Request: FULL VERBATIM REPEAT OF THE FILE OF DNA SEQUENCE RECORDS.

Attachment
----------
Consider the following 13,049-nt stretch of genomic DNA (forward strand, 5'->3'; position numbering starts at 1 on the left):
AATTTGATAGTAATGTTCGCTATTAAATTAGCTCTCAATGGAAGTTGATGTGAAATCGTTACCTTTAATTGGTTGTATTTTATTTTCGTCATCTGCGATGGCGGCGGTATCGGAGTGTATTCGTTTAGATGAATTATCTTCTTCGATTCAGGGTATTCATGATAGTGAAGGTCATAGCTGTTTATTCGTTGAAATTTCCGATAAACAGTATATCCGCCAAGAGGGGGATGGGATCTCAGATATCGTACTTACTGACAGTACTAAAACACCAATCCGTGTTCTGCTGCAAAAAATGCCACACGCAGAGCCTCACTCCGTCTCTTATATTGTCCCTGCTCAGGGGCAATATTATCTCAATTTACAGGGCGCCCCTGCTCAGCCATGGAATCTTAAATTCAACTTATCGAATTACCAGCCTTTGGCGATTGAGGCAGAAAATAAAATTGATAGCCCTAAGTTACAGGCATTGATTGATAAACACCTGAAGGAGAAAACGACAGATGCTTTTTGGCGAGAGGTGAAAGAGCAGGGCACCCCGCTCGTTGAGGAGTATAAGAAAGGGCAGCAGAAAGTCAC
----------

Consider the following 13,049-nt stretch of genomic DNA (forward strand, 5'->3'; position numbering starts at 1 on the left):
AATTTGATAGTAATGTTCGCTATTAAATTAGCTCTCAATGGAAGTTGATGTGAAATCGTTACCTTTAATTGGTTGTATTTTATTTTCGTCATCTGCGATGGCGGCGGTATCGGAGTGTATTCGTTTAGATGAATTATCTTCTTCGATTCAGGGTATTCATGATAGTGAAGGTCATAGCTGTTTATTCGTTGAAATTTCCGATAAACAGTATATCCGCCAAGAGGGGGATGGGATCTCAGATATCGTACTTACTGACAGTACTAAAACACCAATCCGTGTTCTGCTGCAAAAAATGCCACACGCAGAGCCTCACTCCGTCTCTTATATTGTCCCTGCTCAGGGGCAATATTATCTCAATTTACAGGGCGCCCCTGCTCAGCCATGGAATCTTAAATTCAACTTATCGAATTACCAGCCTTTGGCGATTGAGGCAGAAAATAAAATTGATAGCCCTAAGTTACAGGCATTGATTGATAAACACCTGAAGGAGAAAACGACAGATGCTTTTTGGCGAGAGGTGAAAGAGCAGGGCACCCCGCTCGTTGAGGAGTATAAGAAAGGGCAGCAGAAAGTCAC